Bayern Munich launch new AR app giving more benefits to fans in the stadium

FC Bayern Munich are no strangers to digital media innovation amongst their footballing peers.

The German champions are one of the most forward looking football clubs, from their English language social media accounts to their trend-setting use of Instagram Stories last year and, of course, their Augmented Reality apps.

This week, Bayern have launched another AR app after finding another bespoke use for the technology.

Last year, the club gave fans the chance to take selfies with their heroes using AR. Users on the app could make players appear on screen in any location so they could get a selfie with, say, Manuel Neuer in front of the Golden Gate Bridge: the use case here seemed more for overseas fans than for German ones, perhaps.

The new app, however, is a bit more niche even than that: whilst in the Allianz Arena, the German club’s Munich home, fans can open the Bayern app and use the AR function to make the murals on the walls come to life.

Around the ground, Bayern have images of iconic moments in their history, like Oliver Kahn’s famous celebration where he ripped the corner flag out of its roots after winning the German Championship in Hamburg in 2001 (“There was no one there to celebrate with so I had to use the corner flag,”) or Arjen Robben’s Champions League winning strike at Wembley in 2013, when Bayern beat their German rivals Borussia Dortmund with a late winner in London.

What marks this new app out from the rest, however, is its niche usage. You have to be in the stadium – either on matchday or on a tour – in order to use it.

You get the feeling sometimes that when we talk about digital technology in sport, we expect to see a product that creates content for users at home or something that can be used around the world. That can be to the detriment of the in-stadium experience: the more football especially is geared towards being something you watch on the sofa, the more stadiums tart to become irrelevant.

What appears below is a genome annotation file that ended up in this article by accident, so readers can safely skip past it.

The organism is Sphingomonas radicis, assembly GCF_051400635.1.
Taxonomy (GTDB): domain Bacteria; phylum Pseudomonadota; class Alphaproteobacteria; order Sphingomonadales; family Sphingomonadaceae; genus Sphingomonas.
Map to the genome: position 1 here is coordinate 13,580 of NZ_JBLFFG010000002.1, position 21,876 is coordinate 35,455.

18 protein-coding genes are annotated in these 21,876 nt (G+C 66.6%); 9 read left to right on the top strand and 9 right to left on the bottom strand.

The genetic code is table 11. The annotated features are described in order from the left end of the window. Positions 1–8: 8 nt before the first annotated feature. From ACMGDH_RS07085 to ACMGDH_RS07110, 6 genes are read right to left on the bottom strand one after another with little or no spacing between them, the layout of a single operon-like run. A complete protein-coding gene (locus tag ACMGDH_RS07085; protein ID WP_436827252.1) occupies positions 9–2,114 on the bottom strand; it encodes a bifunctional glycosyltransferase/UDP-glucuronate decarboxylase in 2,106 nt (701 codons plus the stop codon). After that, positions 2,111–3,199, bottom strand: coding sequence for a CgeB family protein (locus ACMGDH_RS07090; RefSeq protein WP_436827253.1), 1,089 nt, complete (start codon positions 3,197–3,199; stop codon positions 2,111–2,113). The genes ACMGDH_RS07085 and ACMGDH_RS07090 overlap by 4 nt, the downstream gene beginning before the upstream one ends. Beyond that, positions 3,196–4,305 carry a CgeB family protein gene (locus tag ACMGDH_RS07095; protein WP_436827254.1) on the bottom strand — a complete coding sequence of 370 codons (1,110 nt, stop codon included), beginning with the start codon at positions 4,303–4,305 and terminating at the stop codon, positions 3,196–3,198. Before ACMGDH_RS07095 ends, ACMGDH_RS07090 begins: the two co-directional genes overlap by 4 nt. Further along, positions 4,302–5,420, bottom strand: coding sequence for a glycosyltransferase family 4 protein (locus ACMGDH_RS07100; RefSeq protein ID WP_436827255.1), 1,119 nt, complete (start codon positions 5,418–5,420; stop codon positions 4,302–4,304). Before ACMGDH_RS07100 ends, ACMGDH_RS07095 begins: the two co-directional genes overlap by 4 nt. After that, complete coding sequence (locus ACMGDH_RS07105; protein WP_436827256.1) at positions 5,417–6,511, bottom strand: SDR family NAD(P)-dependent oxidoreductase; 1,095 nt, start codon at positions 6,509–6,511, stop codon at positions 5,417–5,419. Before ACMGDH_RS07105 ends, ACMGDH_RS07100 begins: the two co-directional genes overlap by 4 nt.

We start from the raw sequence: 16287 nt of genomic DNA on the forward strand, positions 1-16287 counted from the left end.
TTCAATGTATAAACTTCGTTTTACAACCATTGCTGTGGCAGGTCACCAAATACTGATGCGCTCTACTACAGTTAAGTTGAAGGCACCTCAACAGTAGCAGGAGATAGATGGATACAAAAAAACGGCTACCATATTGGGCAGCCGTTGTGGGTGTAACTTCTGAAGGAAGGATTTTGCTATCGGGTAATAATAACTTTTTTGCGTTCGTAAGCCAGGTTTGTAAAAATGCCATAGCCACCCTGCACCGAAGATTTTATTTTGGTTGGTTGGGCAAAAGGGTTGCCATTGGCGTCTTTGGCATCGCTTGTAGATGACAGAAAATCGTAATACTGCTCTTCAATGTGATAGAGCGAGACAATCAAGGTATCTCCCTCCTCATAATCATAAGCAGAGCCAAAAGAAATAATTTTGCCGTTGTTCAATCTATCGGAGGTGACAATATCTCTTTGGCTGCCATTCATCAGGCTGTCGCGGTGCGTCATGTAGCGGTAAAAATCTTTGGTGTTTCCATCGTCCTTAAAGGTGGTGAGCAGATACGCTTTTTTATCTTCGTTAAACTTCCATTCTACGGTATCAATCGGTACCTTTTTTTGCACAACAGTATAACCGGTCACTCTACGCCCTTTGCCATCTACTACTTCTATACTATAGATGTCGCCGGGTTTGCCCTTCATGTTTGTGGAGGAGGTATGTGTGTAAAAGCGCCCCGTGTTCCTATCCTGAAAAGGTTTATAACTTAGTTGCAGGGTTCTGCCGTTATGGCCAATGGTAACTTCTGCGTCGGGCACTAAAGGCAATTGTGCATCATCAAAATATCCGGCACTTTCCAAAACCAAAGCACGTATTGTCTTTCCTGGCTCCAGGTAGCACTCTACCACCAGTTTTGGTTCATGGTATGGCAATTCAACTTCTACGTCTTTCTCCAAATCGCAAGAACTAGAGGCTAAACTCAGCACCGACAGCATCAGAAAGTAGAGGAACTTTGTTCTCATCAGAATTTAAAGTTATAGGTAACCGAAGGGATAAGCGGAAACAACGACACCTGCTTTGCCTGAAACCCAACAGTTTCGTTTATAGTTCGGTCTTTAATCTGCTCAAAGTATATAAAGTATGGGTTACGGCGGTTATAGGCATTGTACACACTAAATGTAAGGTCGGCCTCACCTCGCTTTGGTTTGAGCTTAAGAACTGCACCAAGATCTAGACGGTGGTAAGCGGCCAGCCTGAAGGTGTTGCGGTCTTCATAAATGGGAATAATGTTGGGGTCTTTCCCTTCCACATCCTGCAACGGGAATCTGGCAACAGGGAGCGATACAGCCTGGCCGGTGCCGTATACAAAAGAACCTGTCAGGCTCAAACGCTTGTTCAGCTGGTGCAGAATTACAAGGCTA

But technologies like AR apps and perhaps even VR installations which evoke a club’s history in the stadium can differentiate the matchday experience in the ground from what is offered by TV, potentially bringing more fans to the ground and keeping them there a bit longer.

About author

Chris McMullan
Chris McMullan 822 posts

Chris is a sports journalist and editor of Digital Sport - follow him on Twitter @CJMcMullan_

You might also like

Cricket World Cup final could be on free to air as power of digital proves compelling

Talks between the ICC and Sky Sports to make the final free to air are reportedly ongoing.

The World Cup must act as a catalyst for women’s football to turn casual fans into passionate ones

The next step for women’s football is to turn casual interest in the World Cup into fans of the Women’s Super League.

Premier League fixture announcement is a wake up call for brands and publishers

The Premier League fixtures have been announced, now’s the time for brands and publishers to start working together.